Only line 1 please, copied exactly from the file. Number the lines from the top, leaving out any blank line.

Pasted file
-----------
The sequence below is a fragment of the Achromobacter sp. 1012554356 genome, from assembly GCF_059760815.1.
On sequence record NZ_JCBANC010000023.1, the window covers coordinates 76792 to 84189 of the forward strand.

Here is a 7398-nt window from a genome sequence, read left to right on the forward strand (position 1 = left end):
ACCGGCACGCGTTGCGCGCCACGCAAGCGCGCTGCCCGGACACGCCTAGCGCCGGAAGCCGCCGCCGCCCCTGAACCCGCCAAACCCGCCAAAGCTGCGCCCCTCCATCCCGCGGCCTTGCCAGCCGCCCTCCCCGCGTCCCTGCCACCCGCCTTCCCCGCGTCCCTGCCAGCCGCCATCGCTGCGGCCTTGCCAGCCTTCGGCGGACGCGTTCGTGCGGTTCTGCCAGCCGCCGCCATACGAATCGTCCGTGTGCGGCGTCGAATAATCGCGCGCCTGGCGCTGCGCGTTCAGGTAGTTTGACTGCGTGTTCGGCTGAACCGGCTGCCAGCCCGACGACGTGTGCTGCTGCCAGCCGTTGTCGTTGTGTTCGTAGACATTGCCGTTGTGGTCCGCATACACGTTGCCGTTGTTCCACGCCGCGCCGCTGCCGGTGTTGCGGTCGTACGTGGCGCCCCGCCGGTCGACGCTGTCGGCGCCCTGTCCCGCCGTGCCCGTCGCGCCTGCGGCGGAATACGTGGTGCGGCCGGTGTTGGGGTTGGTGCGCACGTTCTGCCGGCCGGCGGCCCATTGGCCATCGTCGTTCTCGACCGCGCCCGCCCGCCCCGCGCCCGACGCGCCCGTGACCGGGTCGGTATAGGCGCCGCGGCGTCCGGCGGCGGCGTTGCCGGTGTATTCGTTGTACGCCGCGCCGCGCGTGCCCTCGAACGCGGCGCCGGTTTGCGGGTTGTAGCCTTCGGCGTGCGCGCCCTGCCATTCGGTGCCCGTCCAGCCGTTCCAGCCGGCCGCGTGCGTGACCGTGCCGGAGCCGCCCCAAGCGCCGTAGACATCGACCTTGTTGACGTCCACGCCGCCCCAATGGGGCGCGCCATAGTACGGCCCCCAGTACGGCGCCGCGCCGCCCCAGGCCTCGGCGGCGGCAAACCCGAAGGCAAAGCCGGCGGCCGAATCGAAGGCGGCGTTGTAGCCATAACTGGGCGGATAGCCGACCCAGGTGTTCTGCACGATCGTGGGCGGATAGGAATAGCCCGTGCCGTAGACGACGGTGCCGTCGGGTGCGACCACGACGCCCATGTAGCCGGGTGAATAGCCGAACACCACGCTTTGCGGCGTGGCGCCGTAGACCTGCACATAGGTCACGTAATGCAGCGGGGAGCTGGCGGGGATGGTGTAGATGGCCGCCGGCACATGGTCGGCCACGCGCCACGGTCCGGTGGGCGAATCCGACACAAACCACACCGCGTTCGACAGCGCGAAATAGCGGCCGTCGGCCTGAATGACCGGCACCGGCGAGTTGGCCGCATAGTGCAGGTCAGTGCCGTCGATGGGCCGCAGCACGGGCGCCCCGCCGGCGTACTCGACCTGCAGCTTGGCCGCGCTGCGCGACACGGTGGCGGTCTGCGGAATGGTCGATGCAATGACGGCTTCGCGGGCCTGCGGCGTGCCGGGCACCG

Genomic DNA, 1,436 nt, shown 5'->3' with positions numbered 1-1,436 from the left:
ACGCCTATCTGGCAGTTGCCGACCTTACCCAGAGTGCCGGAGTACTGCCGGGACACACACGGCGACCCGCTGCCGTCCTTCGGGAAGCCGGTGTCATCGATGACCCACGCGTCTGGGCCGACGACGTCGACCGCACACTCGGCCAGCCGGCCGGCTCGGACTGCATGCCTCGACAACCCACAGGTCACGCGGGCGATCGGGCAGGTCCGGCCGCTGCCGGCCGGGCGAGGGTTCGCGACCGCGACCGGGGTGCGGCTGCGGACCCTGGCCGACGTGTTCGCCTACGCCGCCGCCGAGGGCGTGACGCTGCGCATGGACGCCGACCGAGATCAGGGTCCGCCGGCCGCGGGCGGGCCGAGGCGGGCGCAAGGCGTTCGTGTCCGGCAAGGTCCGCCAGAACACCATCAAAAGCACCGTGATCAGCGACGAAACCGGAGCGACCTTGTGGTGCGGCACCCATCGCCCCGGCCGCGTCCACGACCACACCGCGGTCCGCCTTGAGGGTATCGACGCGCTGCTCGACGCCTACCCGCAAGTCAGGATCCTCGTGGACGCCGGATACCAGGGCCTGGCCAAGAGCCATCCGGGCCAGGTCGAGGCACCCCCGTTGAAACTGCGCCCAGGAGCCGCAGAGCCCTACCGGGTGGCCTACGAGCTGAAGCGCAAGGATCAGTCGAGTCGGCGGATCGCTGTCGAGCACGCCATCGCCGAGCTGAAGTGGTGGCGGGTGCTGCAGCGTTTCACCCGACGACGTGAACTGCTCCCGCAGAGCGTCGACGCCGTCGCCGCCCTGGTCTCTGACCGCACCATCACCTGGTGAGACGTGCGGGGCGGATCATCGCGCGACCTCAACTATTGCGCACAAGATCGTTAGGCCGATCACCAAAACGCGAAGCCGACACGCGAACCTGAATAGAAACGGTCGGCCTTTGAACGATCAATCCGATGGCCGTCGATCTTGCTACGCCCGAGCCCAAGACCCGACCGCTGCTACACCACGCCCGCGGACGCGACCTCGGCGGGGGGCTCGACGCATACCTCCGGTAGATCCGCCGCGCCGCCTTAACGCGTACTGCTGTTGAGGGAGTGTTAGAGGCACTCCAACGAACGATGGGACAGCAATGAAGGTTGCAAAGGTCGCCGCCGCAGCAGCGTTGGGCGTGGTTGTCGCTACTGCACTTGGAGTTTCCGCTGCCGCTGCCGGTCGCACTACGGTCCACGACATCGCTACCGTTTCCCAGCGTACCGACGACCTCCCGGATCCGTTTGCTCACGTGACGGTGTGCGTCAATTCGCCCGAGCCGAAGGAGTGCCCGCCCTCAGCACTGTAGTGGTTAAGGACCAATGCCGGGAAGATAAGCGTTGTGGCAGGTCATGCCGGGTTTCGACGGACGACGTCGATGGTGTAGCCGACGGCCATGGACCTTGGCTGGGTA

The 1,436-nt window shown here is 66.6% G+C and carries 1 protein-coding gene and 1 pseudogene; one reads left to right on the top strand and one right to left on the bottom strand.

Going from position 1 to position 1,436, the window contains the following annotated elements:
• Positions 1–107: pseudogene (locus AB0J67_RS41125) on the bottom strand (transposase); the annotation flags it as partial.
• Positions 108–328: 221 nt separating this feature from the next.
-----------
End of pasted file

The sequence below is a fragment of the Achromobacter sp. 1012554356 genome, from assembly GCF_059760815.1.